¶ 72 Here we are told that the accused were finally charged in December of 2004 and that, since that time, the Defence has consistently sought, and not received, full disclosure of all dealings among and between the Special Prosecutor, the RCM Police, Mr. George MacIntosh, Q.C., and Mr. Bornmann.
Despite disclosure ‘packages’ provided in seven phases between January 19, 2005 and February 15, 2007 (laid out in ¶ 73) and a subsequent series of “trial dates” (¶ 74) having been set, the defence still had, at the time the Notice of Application for Disclosure was filed (February 26, 2007), significant Disclosure Considerations. These items were briefly mentioned in Part I of this discussion and we will begin with them in more detail later this week in Part VII.
Of course such comparisons are just hypothetical but, can you imagine what someone like Patrick Fitzgerald would do if he were in Bill Berardino's position?
I think it's clear that Mr. Berardino is being strung along by a group of people within the upper levels of the BC government over full disclosure. You can't fault the Defence on this file - they've been doing everything they can to get the information they need to present a case before Justice Madame Bennett. I think, confronted with a similar situation in the States, that Patrick Fitzgerald would know what to do.
If Bill Berardino can't get the documentation released NOW he should be going to the press, his legal colleagues and the public. He should declare that the people whom are withholding this information are in CONTEMPT of court and ask the Judge to order immediate compliance. Then, if that won't get this turkey to shift into high gear he should RESIGN in protest. Very publicly – as part of a carefully planned and managed media campaign.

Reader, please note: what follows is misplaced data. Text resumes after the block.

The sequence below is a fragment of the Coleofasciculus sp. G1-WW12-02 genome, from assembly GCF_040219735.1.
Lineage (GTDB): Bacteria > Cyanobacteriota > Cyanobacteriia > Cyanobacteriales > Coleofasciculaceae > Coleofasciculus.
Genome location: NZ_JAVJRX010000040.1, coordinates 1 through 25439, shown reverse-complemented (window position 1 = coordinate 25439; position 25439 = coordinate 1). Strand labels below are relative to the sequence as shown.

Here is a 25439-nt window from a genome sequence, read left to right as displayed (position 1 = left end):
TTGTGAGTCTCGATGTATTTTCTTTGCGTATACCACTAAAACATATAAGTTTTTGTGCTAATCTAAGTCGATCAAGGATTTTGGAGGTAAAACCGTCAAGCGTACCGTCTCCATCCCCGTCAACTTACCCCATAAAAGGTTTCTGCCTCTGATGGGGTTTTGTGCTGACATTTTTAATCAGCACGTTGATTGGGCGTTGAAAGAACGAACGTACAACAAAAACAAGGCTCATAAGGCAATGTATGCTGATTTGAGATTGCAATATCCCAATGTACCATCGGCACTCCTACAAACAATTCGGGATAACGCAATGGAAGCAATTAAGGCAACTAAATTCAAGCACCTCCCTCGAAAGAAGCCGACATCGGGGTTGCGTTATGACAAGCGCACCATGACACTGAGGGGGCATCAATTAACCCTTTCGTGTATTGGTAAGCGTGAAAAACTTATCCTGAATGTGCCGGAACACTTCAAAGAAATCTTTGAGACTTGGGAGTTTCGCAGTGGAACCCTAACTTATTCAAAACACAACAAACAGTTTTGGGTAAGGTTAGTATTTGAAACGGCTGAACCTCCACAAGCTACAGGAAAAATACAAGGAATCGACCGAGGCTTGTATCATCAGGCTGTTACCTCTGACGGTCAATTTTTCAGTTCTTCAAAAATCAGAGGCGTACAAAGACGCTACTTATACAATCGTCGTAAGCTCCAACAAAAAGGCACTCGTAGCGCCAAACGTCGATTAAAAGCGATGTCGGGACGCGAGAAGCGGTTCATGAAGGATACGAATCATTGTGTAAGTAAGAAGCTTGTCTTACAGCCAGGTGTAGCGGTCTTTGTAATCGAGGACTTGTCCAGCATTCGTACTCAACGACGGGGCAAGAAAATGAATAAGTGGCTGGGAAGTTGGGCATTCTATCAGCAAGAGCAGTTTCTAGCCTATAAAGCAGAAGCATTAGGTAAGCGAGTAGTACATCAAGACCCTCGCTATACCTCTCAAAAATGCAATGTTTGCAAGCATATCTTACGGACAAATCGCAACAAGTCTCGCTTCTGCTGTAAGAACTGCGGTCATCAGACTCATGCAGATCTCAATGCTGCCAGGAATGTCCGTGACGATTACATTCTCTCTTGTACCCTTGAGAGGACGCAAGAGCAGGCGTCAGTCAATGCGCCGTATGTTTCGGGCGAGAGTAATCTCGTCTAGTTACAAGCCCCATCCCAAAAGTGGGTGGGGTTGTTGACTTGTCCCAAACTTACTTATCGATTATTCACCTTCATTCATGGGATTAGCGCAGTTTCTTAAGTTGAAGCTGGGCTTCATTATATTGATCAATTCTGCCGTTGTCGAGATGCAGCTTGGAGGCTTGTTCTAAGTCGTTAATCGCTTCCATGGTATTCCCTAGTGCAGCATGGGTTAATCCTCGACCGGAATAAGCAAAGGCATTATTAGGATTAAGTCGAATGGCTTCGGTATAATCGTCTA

That no one in the mainstream media has picked up this refrain before now is a mystery.
After the content of today's Supreme Court Lists are up and public it won't be a mystery any longer - it will be a crime of omission.
How can these people call themselves professionals?
Many thanks for some serious thinking about the current stalemate in the B.C. Rail case.
What scares me is that if Bill Berardino resigns ... that would bring on another lengthy delay ... and Justice Bennett will receive a Charter challenge saying that Basi, Virk, Basi have suffered too long so the whole trial should be dismissed. Then what??
What's worrisome is that the public interest seems to be ignored. What if we never find out what happened to B.C. Rail? What if corruption does exist within the Legislature and we do nothing about it? And do we patiently absorb all the costs of this bungled trial and carry on saying "Business as usual, Serenity Now!"?
This really IS too much and it has gone on for too long.
Have you seen any coverage of the 70 questions in the Sun, the Times Colonist or the Globe?
Notice I didn't include the Province, asking for a miracle is pretty pointless at this stage of the game.
I think Robin Mathews has been making some of the same points about what's wrong with the justice system at Vive.
You should have a look Mary.